Zug, Aerial Cities



Even the residents of Zug never tire of looking at it: when the sun sets over the lake, the horizon lights up ruby-red and all eyes are drawn to the romantic kaleidoscope of colours on the water. But even this is rivalled by the historic old town, where you can stroll through the labyrinthine narrow streets, saunter along the lakeside, or watch the colourful comings and goings from one of the many pavement cafés.


Zug is self-confident and knows what it has to offer: a high quality of life, a view of the Rigi and Pilatus, and a jewel of a historic centre. It’s a stylish town that values public art. This goes together with the town’s business world, which lends the pretty town a certain international flavour: well over 100 nations in Zug greet each other with a friendly “Grüezi”.

History tells us that the town was founded in the early 13th century by the counts of Kyburg. The 52-metre-high Zytturm also dates back to this period. Initially built as a simple gateway in the old town wall, over the centuries it was expanded and its height increased until it attained the form we see today, with its oriel windows and steep hipped roof. In 1574 the great clock was built into it, giving the tower its present name. Under this main clock there is an astronomical timepiece with four hands indicating the week, the phase of the moon, the month, as well as whether it is currently a leap year.

In Zug’s old town itself there are fine sights in the form of the late gothic town hall built in 1505 and St. Oswald’s church, from the same period. You can certainly lose yourself in the picturesque narrow streets of the old town, without actually getting lost: saunter past brightly coloured rows of houses, pretty boutiques and tempting restaurants – and you’ll end up in Landsgemeindeplatz, the main square on the lake.

This is where Zug lives, celebrates and simply takes it easy on fine summer evenings. Children love the aviaries, fans of the water can hire boats, and romantics simply appreciate the world’s most beautiful sunset.


Zug is certainly not just somewhere to visit in summer. It has plenty to offer during the coldest part of the year too. For example, there’s the Zugerberg, Zug’s local mountain. Eight minutes is all it takes to get out of the town and into the country. A short hike over the snow-covered winter landscape of the Zugerberg is particularly atmospheric. The Zugerberg provides a contrast to the town’s hustle and bustle with stillness, the beauty of nature and an impressive panorama.

For the more energetic, the Zugerberg is a place where you can put on your cross-country skis and get going. At 925 metres above sea level and looking over the valley mist: the snowy upland landscape is the ideal terrain for it. You’re rewarded with a view of the Rigi and the Pre-Alps. Zug’s winter wonderland is a world of its own, and an inviting place to go sledging and snowshoeing as well.

In Zug itself, winter is also a time for celebration. Old-time customs and traditions live on, such as Bäckermöhli, Zuger Fasnacht, Greth Schell, Chrööpfelimee and Märlisunntig. To find out what lies behind these quirky names, you’ll have to visit the charming town of Zug!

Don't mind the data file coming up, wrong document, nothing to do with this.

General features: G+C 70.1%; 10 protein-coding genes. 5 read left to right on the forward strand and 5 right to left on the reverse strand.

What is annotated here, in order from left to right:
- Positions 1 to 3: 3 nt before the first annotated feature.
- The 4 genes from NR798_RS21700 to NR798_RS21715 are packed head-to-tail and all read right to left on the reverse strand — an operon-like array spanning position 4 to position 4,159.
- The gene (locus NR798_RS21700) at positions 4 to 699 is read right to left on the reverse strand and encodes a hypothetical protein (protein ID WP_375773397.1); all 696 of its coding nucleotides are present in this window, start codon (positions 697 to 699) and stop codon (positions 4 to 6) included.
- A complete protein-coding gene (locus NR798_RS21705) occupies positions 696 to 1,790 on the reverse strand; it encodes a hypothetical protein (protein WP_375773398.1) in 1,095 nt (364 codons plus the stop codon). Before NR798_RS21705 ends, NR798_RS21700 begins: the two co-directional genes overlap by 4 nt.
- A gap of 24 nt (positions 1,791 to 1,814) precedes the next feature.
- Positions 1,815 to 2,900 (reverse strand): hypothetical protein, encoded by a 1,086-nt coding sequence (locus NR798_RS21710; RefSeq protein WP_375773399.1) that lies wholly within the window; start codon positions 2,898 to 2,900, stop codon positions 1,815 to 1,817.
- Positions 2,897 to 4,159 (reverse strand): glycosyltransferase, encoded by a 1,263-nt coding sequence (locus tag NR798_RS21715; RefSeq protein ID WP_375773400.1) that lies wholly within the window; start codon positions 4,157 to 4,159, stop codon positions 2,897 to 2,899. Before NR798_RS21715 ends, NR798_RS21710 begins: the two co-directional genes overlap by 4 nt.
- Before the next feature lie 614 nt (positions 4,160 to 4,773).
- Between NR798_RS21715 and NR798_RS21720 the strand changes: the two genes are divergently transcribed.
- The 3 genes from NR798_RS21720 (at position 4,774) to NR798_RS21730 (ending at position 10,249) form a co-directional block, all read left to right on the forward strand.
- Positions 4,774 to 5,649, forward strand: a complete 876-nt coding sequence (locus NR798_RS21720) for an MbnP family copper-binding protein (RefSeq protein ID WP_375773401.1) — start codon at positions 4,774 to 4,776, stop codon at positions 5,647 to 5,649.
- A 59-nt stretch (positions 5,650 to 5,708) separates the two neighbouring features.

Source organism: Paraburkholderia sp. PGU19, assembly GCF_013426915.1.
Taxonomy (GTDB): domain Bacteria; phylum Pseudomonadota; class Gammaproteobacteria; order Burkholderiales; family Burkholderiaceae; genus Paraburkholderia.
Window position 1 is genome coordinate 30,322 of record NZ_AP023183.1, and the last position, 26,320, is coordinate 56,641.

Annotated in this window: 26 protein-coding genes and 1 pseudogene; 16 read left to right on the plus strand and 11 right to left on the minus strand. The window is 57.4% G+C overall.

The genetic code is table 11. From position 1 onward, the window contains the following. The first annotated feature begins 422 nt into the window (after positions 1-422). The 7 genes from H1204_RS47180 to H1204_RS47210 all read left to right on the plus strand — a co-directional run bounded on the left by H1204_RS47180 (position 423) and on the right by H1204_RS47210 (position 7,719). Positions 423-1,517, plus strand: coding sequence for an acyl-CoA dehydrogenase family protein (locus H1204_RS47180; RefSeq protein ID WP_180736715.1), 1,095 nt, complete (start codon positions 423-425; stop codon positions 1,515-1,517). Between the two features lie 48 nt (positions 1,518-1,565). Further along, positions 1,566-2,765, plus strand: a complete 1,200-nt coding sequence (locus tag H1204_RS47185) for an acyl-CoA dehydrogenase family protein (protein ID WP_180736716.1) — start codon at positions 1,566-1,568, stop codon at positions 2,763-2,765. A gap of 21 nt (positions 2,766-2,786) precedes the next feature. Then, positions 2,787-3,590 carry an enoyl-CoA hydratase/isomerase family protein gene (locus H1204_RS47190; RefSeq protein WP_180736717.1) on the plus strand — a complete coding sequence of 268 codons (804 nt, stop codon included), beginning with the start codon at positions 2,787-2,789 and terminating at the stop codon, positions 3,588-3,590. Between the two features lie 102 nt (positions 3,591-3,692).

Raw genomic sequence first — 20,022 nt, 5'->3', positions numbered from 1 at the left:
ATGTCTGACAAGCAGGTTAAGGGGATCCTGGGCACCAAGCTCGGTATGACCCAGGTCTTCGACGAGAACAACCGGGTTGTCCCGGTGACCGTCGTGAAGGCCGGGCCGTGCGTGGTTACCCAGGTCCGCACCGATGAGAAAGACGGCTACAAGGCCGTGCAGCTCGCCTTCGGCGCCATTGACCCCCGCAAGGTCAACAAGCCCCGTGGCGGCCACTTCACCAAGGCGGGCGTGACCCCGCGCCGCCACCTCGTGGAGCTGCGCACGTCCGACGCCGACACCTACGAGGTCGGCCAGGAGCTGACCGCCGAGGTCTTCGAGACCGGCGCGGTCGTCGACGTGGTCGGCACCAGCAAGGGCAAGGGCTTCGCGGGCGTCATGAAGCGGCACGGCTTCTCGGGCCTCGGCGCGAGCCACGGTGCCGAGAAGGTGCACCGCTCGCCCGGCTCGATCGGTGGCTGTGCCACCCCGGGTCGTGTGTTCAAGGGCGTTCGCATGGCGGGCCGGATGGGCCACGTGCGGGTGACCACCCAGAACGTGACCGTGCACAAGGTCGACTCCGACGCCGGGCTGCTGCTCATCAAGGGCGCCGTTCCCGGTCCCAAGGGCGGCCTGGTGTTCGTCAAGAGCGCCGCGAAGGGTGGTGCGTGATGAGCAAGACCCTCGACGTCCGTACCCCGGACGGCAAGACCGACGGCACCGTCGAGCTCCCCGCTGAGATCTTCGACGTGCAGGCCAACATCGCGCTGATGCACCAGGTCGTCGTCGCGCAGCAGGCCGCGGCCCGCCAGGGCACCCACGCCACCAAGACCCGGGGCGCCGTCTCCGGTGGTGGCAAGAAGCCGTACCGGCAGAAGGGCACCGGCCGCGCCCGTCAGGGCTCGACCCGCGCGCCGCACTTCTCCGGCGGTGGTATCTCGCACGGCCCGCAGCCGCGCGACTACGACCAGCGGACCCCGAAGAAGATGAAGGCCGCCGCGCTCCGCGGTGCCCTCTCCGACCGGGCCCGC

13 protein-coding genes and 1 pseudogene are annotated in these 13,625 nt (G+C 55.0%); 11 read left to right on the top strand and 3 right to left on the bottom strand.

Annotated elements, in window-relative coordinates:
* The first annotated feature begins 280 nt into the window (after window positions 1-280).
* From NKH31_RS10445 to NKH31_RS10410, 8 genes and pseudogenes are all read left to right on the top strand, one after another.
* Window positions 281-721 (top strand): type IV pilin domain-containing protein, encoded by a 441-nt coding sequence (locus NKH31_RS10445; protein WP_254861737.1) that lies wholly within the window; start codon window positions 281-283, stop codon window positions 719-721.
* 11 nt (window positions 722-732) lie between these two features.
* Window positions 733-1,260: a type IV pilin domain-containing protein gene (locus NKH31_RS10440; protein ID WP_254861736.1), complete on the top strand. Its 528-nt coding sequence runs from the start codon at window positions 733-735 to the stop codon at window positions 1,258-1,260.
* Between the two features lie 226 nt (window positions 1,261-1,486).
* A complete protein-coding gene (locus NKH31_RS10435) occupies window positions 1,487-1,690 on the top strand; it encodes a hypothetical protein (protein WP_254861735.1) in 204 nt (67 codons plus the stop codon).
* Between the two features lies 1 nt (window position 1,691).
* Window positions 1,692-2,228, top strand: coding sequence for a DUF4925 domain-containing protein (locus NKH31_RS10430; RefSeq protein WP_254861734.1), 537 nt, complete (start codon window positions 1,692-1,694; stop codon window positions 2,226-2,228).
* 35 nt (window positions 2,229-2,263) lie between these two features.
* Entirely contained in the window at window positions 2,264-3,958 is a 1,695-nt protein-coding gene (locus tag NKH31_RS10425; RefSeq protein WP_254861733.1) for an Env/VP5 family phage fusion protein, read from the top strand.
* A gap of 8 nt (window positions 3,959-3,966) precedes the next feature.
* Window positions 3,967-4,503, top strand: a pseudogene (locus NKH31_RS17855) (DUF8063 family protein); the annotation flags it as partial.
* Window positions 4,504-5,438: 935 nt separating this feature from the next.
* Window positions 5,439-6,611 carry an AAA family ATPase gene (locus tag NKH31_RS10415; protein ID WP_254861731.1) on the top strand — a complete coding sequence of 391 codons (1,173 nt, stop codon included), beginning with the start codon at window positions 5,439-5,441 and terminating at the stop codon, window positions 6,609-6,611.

In summer the whole town enjoys “la dolce vita” of Lake Zug – by, on, or in the water. A special surprise: all of Zug’s swimming spots are free to use, whether by the casino in the town centre, at the carefully maintained beach, or in the natural surroundings of “Brüggli”. It’s said that nowhere else in Switzerland is the sunset more impressive than at Lake Zug. You’ll have your own private box from which to take in the show if you go to one of the many lakeside restaurants on Lake Zug to enjoy an evening cocktail.

If you feel like spending an idyllic summer’s day on the lake, go to one of the town’s three jetties, step onto one of the Lake Zug Navigation Company steamers and let it ferry you through the fairytale scenery. The fresh breeze, the feeling of leaving your everyday life behind and the view of the surrounding shores are as reviving as a day in a spa. But then again, there’s a whole host of sporting activities on offer, by, on and in the water: stand-up paddle boarding, wakeboarding or pedalos – to name but a few.

But you shouldn’t miss a stroll through the old town either, which is situated right by the lake. 140 shops and restaurants nestle amid the historic houses of Zug’s old town. Traditional handicrafts meet timeless cultural goods; centuries-old traditions sit side-by-side with modern lifestyles.

Finally, a visit to the town of Zug should never be without a delightful taste of Kirschtorte, its famous cherry torte. Lovers of the Zuger Kirschtorte have included such Hollywood greats as Audrey Hepburn and Charlie Chaplin. Zug is proud to be known as the “Cherry Canton”. Numerous cherry-related customs and traditions are celebrated in the town and indeed in the whole region. Cherry walks are particularly popular, for example.

And then there are social festivals and sumptuous events that are held from spring until late summer. Starting with the cherry blossom, moving on to the Zug Lake Festival and right through to Jazz Night.

Conferences and congresses

Zug is seductive and particularly attractive for business events and incentives: in the heart of Switzerland, connected directly to the airport with first-class transport, and boasting a unique blend of urban lifestyle and proximity to nature, Zug has rightly been the focus of the international business world for years. This charming place, known for its sunset, cherries and two beautiful lakes, also extends a warm welcome to its visitors. Small is beautiful – never before has this phrase been more apt than for Zug, where guests will find everything to make an event great in the smallest of spaces. 


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